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When Gunnar Hansen of Texas Chain Saw Massacre fame wrote and pitched a who’s who of horror films pitted in a hellish place forming a macabre version of The Expendables, it would be a genre fans’ wet dream.
The very idea of Jason aka Kane Hodder sharing the same screen as Tony Todd (Candyman), and Bill Moseley (The Devil’s Rejects) along with the queens of horror, Dee Wallace and Barbara Crampton (Re-Animator) would leave them salivating at the prospect at what could be an Uber-scare factory.
What we do get is a lot of piss and wind in a lacklustre affair that never measures up to its promise.

Before I start lambasting this film though, I do want to focus on the positives.
The very premise of staging a prison break containing some of the most vicious criminals known to mankind housed in a state of the art vicinity, which placates to the criminals whims in virtual space whilst using real victims from the homeless and deprived smacks of genius. It projects a utopian world that humanity could easily travel down if there were no morals or guiding principles attached.

Kane Hodder delivers to a tee and never falters from his iconic presence in front of the camera as the lead antagonist Sieg as he steers those fallen from grace further down into the pit of the jail system – level nine, a place where the five evils preside in a nod to Dante’s Inferno.

Equally Dee Wallace proves once again that she can offer intelligence, vulnerability, and apathy in her character, Dr. Eileen Fletcher and is always a welcome presence on screen.

And full props to Director Harrison Smith who saw fit to carry out Hansen’s vision in his honour, gifting him also with an on-screen presence in holographic form as the father to one of the prison inmates, Leatherlace, which was a nice touch.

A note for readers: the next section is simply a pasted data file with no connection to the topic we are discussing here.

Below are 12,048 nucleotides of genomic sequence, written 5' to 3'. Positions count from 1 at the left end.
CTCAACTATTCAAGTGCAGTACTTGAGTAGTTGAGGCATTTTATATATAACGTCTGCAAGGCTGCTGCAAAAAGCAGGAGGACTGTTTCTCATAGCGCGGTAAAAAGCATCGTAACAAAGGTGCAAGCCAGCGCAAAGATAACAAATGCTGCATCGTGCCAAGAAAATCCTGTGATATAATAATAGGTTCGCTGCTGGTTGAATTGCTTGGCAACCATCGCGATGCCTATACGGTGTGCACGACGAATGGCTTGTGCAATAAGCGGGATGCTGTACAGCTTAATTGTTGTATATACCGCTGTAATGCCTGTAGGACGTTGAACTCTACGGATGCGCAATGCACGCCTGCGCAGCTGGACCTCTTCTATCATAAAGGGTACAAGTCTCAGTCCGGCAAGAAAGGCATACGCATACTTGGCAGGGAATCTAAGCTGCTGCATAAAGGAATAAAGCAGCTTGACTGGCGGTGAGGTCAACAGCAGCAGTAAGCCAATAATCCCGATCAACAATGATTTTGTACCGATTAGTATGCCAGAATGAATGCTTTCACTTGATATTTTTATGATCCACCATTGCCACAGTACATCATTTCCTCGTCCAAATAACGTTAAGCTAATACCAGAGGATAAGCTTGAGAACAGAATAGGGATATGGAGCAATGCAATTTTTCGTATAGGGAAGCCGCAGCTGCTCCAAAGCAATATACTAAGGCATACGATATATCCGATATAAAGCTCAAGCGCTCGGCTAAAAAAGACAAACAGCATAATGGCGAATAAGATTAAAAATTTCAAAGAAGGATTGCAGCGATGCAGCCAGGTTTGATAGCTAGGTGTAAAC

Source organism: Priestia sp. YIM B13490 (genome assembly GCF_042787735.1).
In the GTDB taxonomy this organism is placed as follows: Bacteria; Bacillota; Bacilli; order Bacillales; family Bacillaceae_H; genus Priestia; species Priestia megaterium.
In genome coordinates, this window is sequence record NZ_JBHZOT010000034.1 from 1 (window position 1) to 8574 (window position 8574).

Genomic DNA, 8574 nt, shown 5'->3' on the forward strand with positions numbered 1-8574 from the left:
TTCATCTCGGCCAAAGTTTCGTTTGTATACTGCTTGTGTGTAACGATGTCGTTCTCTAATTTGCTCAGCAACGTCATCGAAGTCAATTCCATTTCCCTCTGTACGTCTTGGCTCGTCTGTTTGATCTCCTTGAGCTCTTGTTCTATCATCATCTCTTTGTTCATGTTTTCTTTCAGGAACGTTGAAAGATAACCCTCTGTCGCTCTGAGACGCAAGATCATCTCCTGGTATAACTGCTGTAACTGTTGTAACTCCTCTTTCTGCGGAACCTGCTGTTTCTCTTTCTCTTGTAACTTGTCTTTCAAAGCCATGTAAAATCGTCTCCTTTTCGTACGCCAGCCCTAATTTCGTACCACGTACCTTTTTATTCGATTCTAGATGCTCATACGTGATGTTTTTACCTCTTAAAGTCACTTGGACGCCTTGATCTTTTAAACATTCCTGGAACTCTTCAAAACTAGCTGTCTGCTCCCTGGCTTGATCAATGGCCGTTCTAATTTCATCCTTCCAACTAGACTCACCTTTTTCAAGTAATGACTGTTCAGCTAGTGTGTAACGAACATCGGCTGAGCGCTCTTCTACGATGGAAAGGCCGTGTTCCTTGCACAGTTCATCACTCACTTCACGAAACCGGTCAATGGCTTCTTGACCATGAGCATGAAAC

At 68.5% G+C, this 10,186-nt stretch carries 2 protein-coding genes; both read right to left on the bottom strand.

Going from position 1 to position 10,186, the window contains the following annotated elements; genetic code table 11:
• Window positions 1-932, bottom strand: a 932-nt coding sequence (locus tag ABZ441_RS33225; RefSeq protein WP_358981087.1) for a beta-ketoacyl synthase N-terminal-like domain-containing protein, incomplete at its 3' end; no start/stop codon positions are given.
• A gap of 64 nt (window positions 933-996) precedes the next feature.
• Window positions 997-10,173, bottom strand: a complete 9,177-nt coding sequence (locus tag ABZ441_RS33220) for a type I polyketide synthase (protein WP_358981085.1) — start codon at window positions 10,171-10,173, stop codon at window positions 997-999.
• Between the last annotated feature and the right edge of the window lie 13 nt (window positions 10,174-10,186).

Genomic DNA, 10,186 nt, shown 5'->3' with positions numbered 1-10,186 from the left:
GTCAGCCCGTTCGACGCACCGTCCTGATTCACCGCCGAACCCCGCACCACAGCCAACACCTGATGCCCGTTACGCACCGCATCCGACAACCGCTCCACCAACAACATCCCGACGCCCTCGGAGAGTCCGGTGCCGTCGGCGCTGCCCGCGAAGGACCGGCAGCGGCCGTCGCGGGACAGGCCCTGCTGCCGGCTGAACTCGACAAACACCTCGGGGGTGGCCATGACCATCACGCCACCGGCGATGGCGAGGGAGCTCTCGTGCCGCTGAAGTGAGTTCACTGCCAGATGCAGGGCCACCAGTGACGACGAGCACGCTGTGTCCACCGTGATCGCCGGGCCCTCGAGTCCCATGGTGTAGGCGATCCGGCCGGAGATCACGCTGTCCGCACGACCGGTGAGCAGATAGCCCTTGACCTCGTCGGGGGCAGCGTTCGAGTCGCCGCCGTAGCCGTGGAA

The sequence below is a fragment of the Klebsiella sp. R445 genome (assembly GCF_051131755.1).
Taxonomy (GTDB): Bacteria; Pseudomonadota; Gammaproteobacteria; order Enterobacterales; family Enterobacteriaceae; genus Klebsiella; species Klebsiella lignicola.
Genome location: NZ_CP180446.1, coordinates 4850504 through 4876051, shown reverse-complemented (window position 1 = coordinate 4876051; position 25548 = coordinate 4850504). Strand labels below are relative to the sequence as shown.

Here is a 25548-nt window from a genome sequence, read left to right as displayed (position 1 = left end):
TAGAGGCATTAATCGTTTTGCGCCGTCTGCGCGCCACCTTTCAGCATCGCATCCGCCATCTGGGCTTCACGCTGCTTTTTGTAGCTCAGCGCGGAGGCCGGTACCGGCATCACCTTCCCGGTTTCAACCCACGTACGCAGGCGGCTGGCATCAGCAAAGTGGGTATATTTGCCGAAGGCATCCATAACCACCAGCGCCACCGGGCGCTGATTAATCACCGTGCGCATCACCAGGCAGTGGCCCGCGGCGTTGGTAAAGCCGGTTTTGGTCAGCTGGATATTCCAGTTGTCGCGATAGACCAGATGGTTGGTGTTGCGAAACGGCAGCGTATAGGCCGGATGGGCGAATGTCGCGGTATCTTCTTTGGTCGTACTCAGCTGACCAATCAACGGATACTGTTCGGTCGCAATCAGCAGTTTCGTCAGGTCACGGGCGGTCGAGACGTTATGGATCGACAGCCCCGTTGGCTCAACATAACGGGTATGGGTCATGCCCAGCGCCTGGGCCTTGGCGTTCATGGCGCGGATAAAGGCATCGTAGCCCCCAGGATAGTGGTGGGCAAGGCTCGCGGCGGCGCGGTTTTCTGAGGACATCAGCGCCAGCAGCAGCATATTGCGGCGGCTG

And lets not forget those delectable sultry tones from Adrienne Barbeau as the narrator of the movie…

Sorry. Where was I?

Ah yes, all these elements are enough to keep you engaged, at least for a while. Even the strange dark arts that are heavily present throughout adds a decent hook to an intriguing narrative, but those who delve into Death House may find it a struggle as the further down the rabbit hole we go, the more far-fetched and ridiculous the concept goes.

And that’s where it starts to lose me. It doesn’t help that our two lead protagonists, Agents Novak and Boon who are so two-dimensional that not even their strange deep and meaningful conversation about how they became Agents whilst casually sharing a unisex shower cubicle can generate even a twinkle of interest… well, maybe. Which is a shame, because you want to be vested in their journey, but you really don’t care.

The Diagnosis:

This is clearly an attempt to ignite the passion that fans of horror through the 80’s and early 90’s by grouping some favourites of the genre together. Whilst the premise did provide a decent hook, the journey leaves you floundering and left adrift without much care to its conclusion.
A lost opportunity.

  • Saul Muerte